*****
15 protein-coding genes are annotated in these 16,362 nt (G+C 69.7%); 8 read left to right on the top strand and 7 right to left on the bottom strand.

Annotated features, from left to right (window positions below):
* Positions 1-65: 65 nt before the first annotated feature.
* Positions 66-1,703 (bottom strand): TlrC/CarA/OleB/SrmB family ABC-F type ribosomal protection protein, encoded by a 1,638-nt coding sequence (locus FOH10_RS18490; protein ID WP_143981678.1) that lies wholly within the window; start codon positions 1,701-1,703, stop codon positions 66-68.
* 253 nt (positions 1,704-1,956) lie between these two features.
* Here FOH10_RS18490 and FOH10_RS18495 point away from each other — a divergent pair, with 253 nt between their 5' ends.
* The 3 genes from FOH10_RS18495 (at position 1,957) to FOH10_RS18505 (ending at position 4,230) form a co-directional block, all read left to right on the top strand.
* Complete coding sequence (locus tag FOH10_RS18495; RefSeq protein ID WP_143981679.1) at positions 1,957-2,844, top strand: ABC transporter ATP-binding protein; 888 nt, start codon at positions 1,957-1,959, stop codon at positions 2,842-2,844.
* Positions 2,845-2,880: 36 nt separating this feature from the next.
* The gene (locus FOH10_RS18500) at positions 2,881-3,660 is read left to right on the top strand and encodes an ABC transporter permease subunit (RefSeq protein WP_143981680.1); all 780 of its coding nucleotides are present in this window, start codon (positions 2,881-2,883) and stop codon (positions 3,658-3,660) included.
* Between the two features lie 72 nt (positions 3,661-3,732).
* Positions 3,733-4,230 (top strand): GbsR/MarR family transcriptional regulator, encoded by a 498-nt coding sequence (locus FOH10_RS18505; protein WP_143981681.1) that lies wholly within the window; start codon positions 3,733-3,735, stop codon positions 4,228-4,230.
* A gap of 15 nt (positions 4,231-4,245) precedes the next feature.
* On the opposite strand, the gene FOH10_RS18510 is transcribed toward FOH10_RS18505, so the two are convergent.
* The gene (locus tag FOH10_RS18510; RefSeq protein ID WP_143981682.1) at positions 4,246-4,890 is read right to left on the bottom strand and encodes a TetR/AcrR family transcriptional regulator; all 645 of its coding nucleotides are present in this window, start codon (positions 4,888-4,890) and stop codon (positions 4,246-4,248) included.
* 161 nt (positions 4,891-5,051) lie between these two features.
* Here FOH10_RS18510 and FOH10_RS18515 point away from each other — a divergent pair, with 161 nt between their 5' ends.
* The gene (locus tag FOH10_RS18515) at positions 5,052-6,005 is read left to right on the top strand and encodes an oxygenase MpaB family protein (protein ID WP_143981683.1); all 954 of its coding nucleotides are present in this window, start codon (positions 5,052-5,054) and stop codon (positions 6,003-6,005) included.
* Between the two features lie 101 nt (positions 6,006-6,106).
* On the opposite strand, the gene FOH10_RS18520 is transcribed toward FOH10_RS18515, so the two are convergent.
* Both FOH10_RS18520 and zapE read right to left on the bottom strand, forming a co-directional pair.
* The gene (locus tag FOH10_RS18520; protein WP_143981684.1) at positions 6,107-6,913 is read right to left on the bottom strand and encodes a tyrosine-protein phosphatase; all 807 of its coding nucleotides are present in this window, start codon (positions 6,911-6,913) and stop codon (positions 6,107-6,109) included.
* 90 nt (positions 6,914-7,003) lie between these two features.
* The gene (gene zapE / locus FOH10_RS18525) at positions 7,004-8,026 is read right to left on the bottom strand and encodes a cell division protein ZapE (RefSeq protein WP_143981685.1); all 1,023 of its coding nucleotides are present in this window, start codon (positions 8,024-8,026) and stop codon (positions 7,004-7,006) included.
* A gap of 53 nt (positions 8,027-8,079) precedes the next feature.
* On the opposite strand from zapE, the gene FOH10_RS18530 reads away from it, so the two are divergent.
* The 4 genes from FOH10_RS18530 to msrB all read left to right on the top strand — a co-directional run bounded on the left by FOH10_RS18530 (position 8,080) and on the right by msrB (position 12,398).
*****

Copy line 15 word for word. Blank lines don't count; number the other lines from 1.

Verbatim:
* The gene (locus tag FOH10_RS18510; RefSeq protein ID WP_143981682.1) at positions 4,246-4,890 is read right to left on the bottom strand and encodes a TetR/AcrR family transcriptional regulator; all 645 of its coding nucleotides are present in this window, start codon (positions 4,888-4,890) and stop codon (positions 4,246-4,248) included.